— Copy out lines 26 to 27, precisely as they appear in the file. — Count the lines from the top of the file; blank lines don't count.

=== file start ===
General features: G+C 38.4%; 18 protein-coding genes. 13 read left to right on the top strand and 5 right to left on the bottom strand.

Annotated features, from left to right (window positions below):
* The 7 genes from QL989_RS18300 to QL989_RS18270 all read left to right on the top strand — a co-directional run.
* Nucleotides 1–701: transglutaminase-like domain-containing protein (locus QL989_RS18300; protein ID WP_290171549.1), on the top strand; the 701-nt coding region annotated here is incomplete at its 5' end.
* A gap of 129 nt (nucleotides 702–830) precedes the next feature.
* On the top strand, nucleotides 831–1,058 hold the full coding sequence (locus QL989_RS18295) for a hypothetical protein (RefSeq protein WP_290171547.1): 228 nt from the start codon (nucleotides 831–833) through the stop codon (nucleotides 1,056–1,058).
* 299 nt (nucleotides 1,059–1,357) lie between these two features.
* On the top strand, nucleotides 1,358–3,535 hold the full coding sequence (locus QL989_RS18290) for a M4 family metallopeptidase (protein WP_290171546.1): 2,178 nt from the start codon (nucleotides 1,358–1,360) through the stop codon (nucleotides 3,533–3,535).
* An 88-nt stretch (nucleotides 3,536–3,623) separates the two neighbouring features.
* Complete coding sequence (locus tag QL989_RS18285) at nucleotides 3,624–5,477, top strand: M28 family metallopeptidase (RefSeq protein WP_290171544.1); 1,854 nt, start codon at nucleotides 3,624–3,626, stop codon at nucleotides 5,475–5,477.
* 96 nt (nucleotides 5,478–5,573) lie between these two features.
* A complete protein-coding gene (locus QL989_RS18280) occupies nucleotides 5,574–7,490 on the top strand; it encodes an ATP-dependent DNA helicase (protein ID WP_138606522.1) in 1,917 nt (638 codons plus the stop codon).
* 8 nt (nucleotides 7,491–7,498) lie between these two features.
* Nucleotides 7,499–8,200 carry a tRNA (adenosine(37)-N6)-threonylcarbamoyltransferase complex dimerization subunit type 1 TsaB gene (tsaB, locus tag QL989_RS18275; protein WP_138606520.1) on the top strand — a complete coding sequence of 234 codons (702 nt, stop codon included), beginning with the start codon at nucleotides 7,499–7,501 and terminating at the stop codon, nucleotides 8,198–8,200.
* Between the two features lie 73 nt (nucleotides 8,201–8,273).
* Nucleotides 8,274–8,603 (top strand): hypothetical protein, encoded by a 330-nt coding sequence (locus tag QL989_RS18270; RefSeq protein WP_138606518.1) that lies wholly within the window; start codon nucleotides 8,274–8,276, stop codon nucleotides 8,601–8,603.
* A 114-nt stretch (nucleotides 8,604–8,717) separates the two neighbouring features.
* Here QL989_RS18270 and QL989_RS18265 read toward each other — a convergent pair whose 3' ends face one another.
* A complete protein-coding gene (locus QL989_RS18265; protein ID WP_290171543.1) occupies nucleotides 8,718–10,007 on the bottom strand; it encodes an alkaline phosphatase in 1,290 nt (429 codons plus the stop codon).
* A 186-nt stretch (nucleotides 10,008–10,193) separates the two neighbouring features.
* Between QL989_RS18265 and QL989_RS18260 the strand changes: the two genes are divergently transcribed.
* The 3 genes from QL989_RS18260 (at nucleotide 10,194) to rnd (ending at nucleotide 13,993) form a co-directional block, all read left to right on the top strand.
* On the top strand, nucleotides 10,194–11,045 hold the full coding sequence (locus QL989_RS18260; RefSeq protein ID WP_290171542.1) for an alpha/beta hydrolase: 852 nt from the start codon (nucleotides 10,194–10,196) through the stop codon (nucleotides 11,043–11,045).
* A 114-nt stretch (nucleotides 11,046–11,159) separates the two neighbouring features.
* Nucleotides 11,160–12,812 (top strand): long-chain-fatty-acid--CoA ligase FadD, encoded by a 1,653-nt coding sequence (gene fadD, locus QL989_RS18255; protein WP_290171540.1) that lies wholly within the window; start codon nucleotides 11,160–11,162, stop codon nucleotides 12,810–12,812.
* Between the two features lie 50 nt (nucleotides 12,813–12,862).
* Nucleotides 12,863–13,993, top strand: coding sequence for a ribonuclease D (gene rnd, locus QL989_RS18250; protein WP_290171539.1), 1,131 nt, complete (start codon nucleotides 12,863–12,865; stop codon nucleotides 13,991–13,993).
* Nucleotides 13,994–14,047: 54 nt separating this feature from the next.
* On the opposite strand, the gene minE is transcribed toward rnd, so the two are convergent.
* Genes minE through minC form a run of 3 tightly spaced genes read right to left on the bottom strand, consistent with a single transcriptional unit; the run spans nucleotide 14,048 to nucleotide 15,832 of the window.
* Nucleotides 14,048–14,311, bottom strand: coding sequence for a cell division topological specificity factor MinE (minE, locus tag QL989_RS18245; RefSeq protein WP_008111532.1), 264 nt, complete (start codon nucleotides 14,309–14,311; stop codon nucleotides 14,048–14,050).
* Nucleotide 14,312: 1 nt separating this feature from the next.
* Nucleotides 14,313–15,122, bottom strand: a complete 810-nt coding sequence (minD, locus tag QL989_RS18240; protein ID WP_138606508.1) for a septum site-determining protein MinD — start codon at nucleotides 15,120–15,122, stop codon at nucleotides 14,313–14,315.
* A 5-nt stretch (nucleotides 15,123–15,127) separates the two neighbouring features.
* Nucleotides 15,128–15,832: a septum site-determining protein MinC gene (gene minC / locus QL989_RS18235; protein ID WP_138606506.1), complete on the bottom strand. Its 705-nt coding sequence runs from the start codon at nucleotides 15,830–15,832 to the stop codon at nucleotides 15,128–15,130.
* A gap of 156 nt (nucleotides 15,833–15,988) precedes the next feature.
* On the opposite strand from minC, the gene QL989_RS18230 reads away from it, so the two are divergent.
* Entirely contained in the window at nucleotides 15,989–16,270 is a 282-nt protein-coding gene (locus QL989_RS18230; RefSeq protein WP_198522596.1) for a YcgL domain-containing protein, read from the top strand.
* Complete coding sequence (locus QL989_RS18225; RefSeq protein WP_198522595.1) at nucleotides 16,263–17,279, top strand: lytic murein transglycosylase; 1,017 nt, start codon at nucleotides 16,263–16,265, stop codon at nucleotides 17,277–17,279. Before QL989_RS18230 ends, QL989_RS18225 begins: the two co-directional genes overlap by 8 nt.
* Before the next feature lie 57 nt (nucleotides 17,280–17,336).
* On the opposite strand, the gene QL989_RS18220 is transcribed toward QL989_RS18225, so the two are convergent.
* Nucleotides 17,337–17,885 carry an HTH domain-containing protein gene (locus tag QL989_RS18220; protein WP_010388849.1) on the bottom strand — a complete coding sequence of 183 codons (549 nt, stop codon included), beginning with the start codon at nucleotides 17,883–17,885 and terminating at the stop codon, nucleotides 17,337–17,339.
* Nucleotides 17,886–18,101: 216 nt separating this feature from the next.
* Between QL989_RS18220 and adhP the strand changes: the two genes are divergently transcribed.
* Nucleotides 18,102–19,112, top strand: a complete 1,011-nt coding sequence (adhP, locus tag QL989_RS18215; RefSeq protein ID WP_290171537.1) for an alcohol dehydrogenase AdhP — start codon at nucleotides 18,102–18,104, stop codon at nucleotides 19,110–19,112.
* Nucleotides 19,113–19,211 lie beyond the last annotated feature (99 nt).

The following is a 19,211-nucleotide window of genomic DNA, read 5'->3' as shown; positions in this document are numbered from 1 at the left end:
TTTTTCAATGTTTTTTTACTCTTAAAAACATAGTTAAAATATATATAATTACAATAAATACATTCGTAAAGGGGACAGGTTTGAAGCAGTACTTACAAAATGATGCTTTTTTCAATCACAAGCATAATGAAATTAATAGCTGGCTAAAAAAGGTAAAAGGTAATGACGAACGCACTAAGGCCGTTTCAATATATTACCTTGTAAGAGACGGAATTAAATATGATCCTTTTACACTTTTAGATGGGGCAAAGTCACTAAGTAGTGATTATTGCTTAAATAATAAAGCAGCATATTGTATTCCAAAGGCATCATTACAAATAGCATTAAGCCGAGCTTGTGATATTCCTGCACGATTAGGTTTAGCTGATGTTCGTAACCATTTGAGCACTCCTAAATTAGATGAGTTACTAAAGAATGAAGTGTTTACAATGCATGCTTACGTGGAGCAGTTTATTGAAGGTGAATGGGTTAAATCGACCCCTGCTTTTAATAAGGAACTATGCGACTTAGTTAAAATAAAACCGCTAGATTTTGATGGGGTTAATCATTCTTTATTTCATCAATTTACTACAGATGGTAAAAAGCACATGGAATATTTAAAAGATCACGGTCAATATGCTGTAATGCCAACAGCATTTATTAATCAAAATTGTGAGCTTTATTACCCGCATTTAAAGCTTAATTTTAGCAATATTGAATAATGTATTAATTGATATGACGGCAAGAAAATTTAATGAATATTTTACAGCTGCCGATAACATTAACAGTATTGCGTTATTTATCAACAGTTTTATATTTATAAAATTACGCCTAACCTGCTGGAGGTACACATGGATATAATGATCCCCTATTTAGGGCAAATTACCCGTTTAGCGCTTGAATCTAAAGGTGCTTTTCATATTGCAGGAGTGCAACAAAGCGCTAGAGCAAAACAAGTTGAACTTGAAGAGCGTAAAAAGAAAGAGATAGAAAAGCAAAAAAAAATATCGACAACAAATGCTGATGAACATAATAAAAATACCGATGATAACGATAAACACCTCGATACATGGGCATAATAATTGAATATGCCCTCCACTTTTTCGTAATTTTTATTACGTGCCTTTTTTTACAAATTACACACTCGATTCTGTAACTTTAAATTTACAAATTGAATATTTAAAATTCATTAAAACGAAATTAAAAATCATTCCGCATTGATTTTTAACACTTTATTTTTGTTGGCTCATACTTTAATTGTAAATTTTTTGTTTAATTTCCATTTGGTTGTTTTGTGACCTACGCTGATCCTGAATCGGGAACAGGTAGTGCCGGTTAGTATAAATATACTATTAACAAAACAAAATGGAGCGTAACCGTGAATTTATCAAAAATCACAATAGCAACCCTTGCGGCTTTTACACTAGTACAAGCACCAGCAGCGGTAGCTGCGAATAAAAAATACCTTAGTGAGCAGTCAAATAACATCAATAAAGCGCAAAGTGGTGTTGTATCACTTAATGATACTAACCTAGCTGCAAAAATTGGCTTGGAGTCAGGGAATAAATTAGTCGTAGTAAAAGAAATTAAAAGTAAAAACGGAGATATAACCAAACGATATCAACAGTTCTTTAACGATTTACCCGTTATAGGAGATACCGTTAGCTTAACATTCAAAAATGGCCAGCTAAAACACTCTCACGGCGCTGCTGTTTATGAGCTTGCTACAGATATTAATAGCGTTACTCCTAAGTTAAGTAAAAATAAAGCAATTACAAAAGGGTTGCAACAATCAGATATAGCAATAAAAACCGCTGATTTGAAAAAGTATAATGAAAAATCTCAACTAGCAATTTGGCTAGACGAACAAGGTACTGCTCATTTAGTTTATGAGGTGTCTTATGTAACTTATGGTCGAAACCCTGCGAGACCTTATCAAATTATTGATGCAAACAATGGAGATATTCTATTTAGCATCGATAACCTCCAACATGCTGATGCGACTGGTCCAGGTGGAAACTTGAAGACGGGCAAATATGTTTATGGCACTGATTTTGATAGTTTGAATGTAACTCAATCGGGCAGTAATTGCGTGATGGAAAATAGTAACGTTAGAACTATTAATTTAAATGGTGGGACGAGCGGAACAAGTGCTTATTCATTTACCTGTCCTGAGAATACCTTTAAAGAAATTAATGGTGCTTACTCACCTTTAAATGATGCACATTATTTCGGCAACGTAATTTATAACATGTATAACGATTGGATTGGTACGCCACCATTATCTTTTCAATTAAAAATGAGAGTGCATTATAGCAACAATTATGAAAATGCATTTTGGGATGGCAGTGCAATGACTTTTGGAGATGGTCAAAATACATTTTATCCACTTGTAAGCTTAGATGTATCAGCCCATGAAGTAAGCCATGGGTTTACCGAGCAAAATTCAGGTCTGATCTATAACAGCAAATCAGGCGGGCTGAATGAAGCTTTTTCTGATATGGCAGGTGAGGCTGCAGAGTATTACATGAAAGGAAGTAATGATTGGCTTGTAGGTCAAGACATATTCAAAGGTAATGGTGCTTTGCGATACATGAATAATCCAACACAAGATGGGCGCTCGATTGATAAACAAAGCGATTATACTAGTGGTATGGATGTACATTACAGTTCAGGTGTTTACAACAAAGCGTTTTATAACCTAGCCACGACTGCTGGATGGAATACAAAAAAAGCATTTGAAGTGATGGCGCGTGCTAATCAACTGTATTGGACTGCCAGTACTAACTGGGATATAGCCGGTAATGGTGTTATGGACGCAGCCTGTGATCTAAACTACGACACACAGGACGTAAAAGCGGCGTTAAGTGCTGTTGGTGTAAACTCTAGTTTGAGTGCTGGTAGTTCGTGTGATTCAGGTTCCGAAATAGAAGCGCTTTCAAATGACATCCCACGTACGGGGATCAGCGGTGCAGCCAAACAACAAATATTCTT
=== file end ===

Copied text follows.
* Between the two features lie 50 nt (nucleotides 12,813–12,862).
* Nucleotides 12,863–13,993, top strand: coding sequence for a ribonuclease D (gene rnd, locus QL989_RS18250; protein WP_290171539.1), 1,131 nt, complete (start codon nucleotides 12,863–12,865; stop codon nucleotides 13,991–13,993).